WASHINGTON, D.C.— Analysts say the results of this week's U.S. state ballot measures indicate Americans are feeling more at ease about accepting a limited use of marijuana.
Voters in the northeastern city of Portland, Maine voted to legalize the recreational use of marijuana.
Meanwhile, in three cities in Michigan, voters approved measures offering some legal protection to users of small amounts of the drug.
In Colorado, voters legalized recreational marijuana last year. This time around, they voted to add a 25 percent sales tax, with some of the funds going to help schools.
Brad Ketcher is an attorney with the Ballot Measure Group, a national law firm that concentrates on state and local ballot initiatives. He says the votes in those three states are an indication of changes in national sentiment about marijuana use.
"I think there is a creeping liberalization of marijuana laws occurring across the country. I think sometimes politicians and legislative bodies are a little reluctant to embrace that quickly because of a fear of backlash from conservatives or backlash from law enforcement, but the voters do not seem to share that same concern," said Ketcher.
Brookings Institution analyst Stephen Hess says the votes could indicate a trend.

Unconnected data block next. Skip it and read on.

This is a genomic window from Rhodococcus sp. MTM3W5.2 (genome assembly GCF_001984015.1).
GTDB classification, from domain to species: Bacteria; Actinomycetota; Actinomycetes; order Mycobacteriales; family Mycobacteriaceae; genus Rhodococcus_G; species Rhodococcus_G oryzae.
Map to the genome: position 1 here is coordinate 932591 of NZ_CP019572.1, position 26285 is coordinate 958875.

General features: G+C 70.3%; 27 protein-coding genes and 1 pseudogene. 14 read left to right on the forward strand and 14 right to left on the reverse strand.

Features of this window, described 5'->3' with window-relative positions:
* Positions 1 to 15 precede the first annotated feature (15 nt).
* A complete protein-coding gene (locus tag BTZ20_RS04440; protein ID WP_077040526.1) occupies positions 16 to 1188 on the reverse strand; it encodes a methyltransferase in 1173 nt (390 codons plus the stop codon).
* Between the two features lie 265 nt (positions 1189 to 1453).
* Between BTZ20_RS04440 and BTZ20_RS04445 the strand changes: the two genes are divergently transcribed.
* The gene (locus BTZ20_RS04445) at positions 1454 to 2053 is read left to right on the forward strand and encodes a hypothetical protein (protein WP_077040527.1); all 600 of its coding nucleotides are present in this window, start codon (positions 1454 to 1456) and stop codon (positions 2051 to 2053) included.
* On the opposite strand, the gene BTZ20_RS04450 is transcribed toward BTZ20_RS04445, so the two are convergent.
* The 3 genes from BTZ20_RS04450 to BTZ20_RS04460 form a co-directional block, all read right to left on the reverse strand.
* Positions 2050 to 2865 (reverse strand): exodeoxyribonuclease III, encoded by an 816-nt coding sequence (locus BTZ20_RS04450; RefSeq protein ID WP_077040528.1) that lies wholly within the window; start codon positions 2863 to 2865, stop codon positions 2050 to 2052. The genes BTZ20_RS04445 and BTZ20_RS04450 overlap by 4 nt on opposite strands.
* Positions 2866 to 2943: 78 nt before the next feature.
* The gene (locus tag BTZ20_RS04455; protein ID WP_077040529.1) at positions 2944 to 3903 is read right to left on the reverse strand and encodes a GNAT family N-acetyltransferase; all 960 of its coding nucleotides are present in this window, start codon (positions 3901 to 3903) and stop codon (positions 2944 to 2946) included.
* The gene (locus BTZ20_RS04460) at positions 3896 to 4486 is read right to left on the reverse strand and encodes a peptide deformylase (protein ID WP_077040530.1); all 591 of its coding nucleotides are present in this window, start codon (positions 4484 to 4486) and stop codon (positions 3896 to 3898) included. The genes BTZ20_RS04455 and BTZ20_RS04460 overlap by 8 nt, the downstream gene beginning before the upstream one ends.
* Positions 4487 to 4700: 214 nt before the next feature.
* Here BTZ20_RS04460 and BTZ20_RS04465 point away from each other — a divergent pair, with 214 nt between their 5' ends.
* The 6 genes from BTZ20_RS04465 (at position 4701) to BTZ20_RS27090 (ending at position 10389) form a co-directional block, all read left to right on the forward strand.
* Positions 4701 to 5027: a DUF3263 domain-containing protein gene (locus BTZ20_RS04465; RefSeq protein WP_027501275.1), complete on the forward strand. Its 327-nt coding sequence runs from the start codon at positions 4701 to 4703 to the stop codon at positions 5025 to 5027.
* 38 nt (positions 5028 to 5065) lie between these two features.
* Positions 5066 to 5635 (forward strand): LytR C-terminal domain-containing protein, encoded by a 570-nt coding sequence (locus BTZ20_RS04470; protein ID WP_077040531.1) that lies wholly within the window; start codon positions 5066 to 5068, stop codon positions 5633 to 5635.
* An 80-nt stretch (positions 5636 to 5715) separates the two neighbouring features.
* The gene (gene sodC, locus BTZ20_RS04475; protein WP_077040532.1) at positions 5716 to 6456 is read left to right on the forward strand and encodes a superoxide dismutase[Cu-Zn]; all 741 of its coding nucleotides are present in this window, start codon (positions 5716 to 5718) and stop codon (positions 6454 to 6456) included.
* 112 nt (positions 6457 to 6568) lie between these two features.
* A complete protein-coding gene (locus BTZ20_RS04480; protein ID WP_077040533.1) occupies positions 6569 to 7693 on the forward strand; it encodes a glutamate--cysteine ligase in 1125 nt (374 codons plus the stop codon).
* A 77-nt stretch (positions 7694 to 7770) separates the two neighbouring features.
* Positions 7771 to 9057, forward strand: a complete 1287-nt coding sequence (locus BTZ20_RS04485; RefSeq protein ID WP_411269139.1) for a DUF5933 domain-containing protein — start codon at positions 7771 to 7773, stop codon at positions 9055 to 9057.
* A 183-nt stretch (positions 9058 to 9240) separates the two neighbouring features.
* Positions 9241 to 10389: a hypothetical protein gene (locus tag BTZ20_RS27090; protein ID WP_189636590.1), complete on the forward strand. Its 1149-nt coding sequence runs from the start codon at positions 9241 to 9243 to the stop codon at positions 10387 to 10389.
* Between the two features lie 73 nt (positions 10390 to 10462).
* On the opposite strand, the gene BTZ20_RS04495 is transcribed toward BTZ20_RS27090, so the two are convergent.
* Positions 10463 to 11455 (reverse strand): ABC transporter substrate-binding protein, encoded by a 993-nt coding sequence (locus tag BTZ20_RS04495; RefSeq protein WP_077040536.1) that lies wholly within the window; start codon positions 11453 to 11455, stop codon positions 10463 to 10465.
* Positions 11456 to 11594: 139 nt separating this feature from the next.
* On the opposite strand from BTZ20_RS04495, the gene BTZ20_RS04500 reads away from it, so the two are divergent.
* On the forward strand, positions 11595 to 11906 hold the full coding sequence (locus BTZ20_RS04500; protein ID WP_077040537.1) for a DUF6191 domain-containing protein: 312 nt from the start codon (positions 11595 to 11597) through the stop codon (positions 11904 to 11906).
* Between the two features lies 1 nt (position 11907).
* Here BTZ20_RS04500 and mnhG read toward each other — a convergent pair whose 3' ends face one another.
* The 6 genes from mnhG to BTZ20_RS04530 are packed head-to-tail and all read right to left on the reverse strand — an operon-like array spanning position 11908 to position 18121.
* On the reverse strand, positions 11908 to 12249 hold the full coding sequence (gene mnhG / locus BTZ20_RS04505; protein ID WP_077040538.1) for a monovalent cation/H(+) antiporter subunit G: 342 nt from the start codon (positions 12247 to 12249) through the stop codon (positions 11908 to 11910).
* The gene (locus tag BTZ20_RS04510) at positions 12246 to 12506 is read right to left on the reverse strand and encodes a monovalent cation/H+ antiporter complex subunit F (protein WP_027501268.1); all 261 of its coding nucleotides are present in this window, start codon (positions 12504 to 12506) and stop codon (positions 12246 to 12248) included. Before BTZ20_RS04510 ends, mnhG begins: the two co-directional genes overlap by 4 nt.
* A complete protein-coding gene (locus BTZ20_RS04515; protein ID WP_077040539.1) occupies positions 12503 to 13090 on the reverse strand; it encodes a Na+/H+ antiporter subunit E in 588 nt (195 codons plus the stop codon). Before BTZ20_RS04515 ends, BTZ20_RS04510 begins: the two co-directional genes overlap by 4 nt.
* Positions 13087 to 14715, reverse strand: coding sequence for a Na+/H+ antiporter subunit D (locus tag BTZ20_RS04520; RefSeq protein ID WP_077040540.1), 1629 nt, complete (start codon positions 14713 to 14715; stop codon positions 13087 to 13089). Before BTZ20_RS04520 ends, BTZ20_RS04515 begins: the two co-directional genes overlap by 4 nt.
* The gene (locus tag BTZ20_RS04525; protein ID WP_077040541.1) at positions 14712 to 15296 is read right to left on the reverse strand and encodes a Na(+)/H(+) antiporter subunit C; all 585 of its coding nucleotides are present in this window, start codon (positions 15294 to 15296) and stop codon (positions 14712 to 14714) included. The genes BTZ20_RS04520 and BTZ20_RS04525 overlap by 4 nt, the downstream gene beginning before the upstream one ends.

"It seemed to be a pro-marijuana vote. Of course, it is a big country and there were only three issues, but they all went the way that the marijuana industry wanted them to go," said Hess.
According to the Office of National Drug Control policy, 20 states and the District of Colombia have passed laws allowing for the medical use of marijuana.
Other issues were on ballots Tuesday as well. Voters in Royal Oak, Michigan joined other communities that have made discrimination based on sexual orientation illegal.
The polling took place a day after the U.S. Senate voted to begin debate on a major gay rights bill.
Meanwhile, Colorado voters voted against a hefty tax increase to fund schools and Washington state voters turned down a measure requiring mandatory labeling for genetically engineered food.
Michael Barone of the American Enterprise Institute says he sees a trend.
"The common thread that goes through most of these different ballot proposals in different states is a libertarian thread. It is the idea of people being free to do things that they want to do, whether it is with marijuana, whether it is with gay rights or same sex marriage, whether it is with avoiding taxes or environmental restrictions," said Barone.
Lastly, a go-it-alone measure had mixed results in rural Colorado; five counties voted for splitting and creating a 51st state while six counties voted against it. The vote was mostly symbolic.